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Correspondence  |   October 1997
Cardiac Arrest and Epidural Anesthesia 
Author Notes
  • Department of Anesthesiology; The Hospital for Special Surgery; 535 East 70th Street; New York, New York 10021.
  • (Accepted for publication May 15, 1997.)
Article Information
Correspondence
Correspondence   |   October 1997
Cardiac Arrest and Epidural Anesthesia 
Anesthesiology 10 1997, Vol.87, 1009. doi:
Anesthesiology 10 1997, Vol.87, 1009. doi:
In Reply:-We would like to thank Dr. Appleyard for his gracious comments regarding our report “Asystole and Severe Bradycardia during Epidural Anesthesia in Orthopedic Patients.” One of our main objectives in presenting this report was to make the anesthesia community aware of the severity and scope of bradyarrythmias that may occur during an epidural anesthetic. The importance of vigilance and “heightened awareness” of common complications on the part of the anesthesiologist intraoperatively is expected as a component of good clinical care. Dr. Appleyard's comments highlight the important role of the anesthesiologist as a perioperative physician. Health care workers who provide coverage for patients in PACU settings also should be aware of the type and severity of complications occurring after spinal and epidural anesthetics and be extensively trained in the most effective therapeutic interventions.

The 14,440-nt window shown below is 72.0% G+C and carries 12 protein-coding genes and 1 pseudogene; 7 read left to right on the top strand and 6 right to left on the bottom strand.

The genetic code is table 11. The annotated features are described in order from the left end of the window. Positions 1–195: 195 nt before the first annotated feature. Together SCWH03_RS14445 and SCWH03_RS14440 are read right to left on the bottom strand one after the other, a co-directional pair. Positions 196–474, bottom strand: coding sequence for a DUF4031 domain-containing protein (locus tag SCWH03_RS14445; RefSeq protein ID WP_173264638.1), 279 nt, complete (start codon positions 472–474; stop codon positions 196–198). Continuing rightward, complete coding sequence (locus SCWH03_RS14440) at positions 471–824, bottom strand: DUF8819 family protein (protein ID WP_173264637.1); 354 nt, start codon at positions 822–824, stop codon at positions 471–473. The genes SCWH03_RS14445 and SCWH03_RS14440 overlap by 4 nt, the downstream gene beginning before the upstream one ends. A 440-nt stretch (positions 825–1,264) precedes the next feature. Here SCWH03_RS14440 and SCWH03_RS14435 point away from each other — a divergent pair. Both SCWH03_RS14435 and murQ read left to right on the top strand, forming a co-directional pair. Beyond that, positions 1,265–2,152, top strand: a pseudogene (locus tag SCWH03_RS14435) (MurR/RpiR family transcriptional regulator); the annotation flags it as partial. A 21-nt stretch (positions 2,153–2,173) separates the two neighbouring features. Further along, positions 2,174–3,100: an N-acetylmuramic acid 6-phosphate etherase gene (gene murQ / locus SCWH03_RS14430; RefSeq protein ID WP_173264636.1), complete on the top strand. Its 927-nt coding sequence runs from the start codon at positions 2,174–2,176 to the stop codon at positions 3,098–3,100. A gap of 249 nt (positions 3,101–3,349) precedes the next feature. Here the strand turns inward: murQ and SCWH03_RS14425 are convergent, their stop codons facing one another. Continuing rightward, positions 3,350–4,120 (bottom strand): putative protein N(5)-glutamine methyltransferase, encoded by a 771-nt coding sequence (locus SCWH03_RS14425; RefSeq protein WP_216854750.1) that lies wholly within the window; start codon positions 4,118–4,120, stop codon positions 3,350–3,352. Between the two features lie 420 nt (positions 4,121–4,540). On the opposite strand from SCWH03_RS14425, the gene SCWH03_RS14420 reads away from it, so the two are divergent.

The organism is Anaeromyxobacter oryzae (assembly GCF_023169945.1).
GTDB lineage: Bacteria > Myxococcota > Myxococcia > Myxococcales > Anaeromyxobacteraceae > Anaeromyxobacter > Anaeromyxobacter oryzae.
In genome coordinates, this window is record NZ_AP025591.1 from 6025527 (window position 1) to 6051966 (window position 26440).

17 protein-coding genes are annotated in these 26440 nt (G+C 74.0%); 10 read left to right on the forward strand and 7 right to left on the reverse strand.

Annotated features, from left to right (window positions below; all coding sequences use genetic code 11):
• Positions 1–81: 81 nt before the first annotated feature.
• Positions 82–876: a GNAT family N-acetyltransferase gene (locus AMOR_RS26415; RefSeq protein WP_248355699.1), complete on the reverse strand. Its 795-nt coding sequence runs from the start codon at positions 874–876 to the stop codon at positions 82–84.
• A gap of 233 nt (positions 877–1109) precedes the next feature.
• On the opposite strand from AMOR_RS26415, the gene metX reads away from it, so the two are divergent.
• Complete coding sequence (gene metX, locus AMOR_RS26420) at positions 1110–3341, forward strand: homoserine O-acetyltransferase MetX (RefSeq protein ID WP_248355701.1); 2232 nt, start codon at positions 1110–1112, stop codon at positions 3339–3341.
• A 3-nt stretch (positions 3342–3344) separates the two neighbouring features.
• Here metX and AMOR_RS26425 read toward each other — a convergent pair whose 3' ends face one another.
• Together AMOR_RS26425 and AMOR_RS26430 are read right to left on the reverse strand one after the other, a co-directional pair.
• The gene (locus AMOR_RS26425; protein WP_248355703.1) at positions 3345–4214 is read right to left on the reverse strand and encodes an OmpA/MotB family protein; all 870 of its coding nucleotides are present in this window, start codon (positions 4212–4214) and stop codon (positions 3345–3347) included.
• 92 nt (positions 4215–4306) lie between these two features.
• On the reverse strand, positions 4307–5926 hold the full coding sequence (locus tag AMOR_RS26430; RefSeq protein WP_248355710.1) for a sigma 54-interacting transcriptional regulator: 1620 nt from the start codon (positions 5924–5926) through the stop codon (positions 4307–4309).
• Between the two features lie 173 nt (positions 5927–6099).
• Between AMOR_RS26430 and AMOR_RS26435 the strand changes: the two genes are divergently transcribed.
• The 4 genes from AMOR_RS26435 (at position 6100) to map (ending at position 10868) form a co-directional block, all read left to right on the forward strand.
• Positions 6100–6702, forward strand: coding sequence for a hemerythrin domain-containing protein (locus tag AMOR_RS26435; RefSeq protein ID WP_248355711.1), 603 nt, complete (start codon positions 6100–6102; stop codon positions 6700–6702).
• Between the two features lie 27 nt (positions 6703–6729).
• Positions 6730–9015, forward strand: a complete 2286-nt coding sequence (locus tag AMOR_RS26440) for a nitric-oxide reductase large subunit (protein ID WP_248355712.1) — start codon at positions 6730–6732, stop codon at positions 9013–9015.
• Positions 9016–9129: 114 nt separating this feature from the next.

Gregory A. Liguori, M.D.
Nigel E. Sharrock, M.B., Ch.B.
Department of Anesthesiology; The Hospital for Special Surgery; 535 East 70th Street; New York, New York 10021